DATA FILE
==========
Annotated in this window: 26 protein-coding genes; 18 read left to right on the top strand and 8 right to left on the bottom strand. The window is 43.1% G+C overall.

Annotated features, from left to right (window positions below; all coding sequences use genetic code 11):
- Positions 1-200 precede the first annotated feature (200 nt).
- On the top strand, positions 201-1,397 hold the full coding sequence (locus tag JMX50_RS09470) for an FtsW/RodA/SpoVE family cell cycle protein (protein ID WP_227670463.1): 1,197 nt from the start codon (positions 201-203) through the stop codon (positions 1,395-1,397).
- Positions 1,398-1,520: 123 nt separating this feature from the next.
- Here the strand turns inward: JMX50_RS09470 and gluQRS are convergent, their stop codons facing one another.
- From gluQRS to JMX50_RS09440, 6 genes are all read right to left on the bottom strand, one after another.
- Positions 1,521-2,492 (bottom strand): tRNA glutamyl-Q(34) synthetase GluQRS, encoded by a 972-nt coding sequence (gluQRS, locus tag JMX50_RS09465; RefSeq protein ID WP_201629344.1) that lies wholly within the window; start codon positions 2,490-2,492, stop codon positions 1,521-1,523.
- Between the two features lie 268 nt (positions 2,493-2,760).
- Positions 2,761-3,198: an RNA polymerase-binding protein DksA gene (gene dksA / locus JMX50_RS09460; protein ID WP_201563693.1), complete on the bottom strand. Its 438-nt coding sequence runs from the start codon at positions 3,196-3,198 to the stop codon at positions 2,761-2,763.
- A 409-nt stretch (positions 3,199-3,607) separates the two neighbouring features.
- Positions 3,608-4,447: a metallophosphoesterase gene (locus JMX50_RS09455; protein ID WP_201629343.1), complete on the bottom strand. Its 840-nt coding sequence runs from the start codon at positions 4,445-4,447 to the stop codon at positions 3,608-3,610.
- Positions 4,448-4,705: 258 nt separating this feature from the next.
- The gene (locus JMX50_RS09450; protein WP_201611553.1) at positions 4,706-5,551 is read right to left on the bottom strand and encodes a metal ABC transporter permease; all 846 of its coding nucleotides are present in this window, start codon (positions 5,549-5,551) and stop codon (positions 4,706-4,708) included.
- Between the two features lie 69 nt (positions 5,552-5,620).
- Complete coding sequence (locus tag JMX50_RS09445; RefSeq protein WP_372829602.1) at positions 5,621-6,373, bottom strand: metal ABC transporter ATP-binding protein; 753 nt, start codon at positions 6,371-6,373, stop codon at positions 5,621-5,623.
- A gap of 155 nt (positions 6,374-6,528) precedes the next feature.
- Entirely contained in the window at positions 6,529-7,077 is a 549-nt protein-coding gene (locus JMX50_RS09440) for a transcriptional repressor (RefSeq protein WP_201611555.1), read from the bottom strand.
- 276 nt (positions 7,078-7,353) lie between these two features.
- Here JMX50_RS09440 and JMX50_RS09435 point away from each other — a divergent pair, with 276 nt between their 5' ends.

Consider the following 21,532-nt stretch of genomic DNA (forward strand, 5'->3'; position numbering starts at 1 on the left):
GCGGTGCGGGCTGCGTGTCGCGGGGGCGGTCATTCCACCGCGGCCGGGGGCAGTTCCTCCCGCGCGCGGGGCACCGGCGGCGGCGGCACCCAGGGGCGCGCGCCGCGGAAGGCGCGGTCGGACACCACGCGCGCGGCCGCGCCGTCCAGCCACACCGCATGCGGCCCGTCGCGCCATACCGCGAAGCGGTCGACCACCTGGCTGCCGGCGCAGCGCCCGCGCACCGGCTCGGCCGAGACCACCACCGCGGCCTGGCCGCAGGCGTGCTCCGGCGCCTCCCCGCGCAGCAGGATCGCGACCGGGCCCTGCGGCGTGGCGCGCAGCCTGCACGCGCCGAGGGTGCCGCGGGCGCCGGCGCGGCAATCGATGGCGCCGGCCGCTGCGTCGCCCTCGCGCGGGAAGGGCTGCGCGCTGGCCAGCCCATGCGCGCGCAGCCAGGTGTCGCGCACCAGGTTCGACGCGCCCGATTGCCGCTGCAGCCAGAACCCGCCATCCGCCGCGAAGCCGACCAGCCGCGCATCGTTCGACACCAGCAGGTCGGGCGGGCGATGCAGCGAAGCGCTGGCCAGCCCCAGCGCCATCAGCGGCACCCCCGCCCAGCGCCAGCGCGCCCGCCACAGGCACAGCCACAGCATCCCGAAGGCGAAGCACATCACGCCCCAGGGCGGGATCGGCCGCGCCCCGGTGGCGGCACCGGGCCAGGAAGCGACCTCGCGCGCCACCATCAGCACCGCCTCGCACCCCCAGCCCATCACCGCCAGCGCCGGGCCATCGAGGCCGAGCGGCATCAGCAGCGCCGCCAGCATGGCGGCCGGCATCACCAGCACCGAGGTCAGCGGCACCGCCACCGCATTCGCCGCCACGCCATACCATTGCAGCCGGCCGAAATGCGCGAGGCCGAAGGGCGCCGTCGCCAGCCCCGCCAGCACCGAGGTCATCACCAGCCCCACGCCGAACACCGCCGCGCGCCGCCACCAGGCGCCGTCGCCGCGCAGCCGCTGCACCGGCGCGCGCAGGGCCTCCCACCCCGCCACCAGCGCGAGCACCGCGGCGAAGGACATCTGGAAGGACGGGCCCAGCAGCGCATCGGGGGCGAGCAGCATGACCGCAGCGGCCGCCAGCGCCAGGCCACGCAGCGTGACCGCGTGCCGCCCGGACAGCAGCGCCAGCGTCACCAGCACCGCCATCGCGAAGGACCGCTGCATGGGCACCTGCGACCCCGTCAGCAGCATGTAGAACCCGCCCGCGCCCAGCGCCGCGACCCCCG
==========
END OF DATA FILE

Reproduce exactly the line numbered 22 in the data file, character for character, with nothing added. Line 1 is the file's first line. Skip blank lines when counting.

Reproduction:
GCGGTGCGGGCTGCGTGTCGCGGGGGCGGTCATTCCACCGCGGCCGGGGGCAGTTCCTCCCGCGCGCGGGGCACCGGCGGCGGCGGCACCCAGGGGCGCGCGCCGCGGAAGGCGCGGTCGGACACCACGCGCGCGGCCGCGCCGTCCAGCCACACCGCATGCGGCCCGTCGCGCCATACCGCGAAGCGGTCGACCACCTGGCTGCCGGCGCAGCGCCCGCGCACCGGCTCGGCCGAGACCACCACCGCGGCCTGGCCGCAGGCGTGCTCCGGCGCCTCCCCGCGCAGCAGGATCGCGACCGGGCCCTGCGGCGTGGCGCGCAGCCTGCACGCGCCGAGGGTGCCGCGGGCGCCGGCGCGGCAATCGATGGCGCCGGCCGCTGCGTCGCCCTCGCGCGGGAAGGGCTGCGCGCTGGCCAGCCCATGCGCGCGCAGCCAGGTGTCGCGCACCAGGTTCGACGCGCCCGATTGCCGCTGCAGCCAGAACCCGCCATCCGCCGCGAAGCCGACCAGCCGCGCATCGTTCGACACCAGCAGGTCGGGCGGGCGATGCAGCGAAGCGCTGGCCAGCCCCAGCGCCATCAGCGGCACCCCCGCCCAGCGCCAGCGCGCCCGCCACAGGCACAGCCACAGCATCCCGAAGGCGAAGCACATCACGCCCCAGGGCGGGATCGGCCGCGCCCCGGTGGCGGCACCGGGCCAGGAAGCGACCTCGCGCGCCACCATCAGCACCGCCTCGCACCCCCAGCCCATCACCGCCAGCGCCGGGCCATCGAGGCCGAGCGGCATCAGCAGCGCCGCCAGCATGGCGGCCGGCATCACCAGCACCGAGGTCAGCGGCACCGCCACCGCATTCGCCGCCACGCCATACCATTGCAGCCGGCCGAAATGCGCGAGGCCGAAGGGCGCCGTCGCCAGCCCCGCCAGCACCGAGGTCATCACCAGCCCCACGCCGAACACCGCCGCGCGCCGCCACCAGGCGCCGTCGCCGCGCAGCCGCTGCACCGGCGCGCGCAGGGCCTCCCACCCCGCCACCAGCGCGAGCACCGCGGCGAAGGACATCTGGAAGGACGGGCCCAGCAGCGCATCGGGGGCGAGCAGCATGACCGCAGCGGCCGCCAGCGCCAGGCCACGCAGCGTGACCGCGTGCCGCCCGGACAGCAGCGCCAGCGTCACCAGCACCGCCATCGCGAAGGACCGCTGCATGGGCACCTGCGACCCCGTCAGCAGCATGTAGAACCCGCCCGCGCCCAGCGCCGCGACCCCCG